Thursday, July 17, 2008

She's a Trip! - Part One

I am a clutz. I have always been a clutz, and I will always be a clutz. I am completely comfortable with this fate, and accepted it long ago when I woke up in the hospital after attempting to kick a soccer ball. You would think that this prospective destiny would make me a little more cautious as to where I step, or what direction I take, but rather, I suppose that subconsiously I believe that because I have survived many of these intimate meetings with the cement, one more friendly chat couldn't hurt. Thus, an incessantly clumsy Raphaela Torman.
To shed light on my various experiences "biting the dust" I have compiled the highlights into a series. And as this is part one, I will begin with the earliest memory of my clutziness:

You'll Get a Kick Out of This

Let's begin with my kickball experience previously alluded to. Now, as background, I must say that this was an accident in the making. My after-school (most days I was a latchkey kid) program had quite an interesting array of child supervisors. Miss Kelly was our supervisor that day, and decided that the 15 children in our after school class needed to get some fresh air and exercise. To our dissarray, Wishbone was removed from the VCR, and a "refreshing" game of kickball was arranged. Unfortunately, that day, the kickball field was taken by another afterschool class. Shouting our hallelujahs and hoorays the fifteen of us started towards the school building, but Miss Kelly had a more brilliant plan. Because exercise was a requirement she had to fill as a supervisor and weather was not an excuse, she decided it would be best if we played the game on the basketball court.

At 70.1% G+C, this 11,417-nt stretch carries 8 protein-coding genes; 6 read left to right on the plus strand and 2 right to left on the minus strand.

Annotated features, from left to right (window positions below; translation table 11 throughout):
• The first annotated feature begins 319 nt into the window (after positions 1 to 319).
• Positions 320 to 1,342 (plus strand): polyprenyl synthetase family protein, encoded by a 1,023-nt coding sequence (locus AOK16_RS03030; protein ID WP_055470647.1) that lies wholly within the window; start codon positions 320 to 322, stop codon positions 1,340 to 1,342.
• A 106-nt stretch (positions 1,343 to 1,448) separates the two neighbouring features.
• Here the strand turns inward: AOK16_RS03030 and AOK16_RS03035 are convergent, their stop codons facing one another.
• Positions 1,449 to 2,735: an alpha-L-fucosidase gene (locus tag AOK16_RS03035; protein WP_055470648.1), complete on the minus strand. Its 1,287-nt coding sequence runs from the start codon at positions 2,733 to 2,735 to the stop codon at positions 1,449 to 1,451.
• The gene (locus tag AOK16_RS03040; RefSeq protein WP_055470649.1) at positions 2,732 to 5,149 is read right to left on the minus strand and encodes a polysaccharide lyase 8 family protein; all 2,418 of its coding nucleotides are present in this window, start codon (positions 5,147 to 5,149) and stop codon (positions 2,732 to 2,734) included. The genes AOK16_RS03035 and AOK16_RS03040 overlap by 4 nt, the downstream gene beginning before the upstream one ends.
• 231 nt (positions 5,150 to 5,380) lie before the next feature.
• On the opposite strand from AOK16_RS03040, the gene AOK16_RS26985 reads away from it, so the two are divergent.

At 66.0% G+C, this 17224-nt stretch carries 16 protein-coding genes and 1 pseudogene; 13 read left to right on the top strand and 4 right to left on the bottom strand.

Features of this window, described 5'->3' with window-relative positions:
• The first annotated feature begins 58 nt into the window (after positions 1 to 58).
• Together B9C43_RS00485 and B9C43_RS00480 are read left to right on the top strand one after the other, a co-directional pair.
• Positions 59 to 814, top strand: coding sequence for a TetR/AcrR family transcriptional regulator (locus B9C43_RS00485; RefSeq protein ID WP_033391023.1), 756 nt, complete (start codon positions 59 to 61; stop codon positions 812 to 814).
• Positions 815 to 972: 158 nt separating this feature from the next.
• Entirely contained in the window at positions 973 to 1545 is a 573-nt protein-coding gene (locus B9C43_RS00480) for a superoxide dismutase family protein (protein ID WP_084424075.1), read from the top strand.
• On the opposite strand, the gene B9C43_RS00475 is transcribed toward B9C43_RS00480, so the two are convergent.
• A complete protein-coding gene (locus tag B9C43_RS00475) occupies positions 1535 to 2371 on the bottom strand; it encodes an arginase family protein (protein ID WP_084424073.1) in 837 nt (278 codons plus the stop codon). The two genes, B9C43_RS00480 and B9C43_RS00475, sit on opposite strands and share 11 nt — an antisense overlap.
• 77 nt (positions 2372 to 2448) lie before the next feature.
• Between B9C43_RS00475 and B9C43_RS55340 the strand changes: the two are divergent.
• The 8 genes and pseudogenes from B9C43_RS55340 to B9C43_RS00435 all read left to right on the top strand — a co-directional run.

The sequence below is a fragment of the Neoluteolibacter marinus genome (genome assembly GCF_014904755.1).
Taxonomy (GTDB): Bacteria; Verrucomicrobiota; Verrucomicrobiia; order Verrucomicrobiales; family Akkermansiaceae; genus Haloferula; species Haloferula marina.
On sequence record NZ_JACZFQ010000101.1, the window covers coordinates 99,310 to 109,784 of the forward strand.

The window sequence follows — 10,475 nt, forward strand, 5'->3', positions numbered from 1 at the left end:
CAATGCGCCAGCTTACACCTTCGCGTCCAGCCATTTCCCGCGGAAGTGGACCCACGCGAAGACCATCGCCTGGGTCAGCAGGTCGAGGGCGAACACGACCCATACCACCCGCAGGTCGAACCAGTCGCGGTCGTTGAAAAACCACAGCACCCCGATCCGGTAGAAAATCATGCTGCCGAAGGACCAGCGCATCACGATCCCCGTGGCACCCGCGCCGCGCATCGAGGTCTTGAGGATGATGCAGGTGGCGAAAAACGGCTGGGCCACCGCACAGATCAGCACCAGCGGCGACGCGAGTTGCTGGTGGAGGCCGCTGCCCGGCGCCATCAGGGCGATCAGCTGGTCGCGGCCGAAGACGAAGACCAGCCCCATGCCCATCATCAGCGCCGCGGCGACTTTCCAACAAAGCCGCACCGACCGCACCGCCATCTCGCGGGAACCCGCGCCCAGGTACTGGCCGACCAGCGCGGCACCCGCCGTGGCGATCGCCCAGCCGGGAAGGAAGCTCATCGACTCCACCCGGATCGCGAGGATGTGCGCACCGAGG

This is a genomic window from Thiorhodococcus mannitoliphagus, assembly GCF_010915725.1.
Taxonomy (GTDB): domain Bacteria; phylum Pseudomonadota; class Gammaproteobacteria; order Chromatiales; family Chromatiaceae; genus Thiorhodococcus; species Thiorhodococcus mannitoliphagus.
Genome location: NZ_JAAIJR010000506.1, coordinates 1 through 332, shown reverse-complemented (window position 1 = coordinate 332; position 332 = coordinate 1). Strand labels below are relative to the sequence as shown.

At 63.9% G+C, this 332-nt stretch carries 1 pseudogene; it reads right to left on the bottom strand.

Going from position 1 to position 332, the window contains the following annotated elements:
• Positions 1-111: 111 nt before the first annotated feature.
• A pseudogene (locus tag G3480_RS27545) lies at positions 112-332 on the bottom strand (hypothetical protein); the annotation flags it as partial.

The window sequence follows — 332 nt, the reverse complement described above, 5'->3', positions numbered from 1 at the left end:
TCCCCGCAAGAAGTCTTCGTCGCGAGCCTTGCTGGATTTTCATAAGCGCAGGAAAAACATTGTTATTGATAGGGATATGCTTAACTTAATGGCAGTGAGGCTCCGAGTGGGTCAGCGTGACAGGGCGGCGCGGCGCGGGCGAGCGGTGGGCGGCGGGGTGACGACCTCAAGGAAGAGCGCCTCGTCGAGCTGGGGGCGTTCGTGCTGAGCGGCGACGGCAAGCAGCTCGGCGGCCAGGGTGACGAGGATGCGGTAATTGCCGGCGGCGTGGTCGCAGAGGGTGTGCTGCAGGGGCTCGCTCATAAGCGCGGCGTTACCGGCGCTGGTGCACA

Now, I wasn't the most brilliant eight year old at the time, but even then, knowing my tendency to get into accidents, I knew that this venture was one that would have many a consequence in the near future, but, of course, the game commenced. Of course, I would love to tell you that it was in the process of blocking the ball from my opponent, or diving in to make the last base that I acquired my minor concussion, but rather, it was much more embarassing and and much less heroic. There I was, it was my turn to kick, the pressure is on, I run and, with as much force as I can muster, bring my foot out to make, what I could only be hoping was a shot to make David Beckham jealous. To my horror my foot, with all the pressure I had applied to the kick, scuffs the top of the ball and my entire body flips. BAM! Next thing I know I am in the hospital having stitches applied to my head, hands, arms and knees. I still have the scar, and more vivid than ever, the memory.

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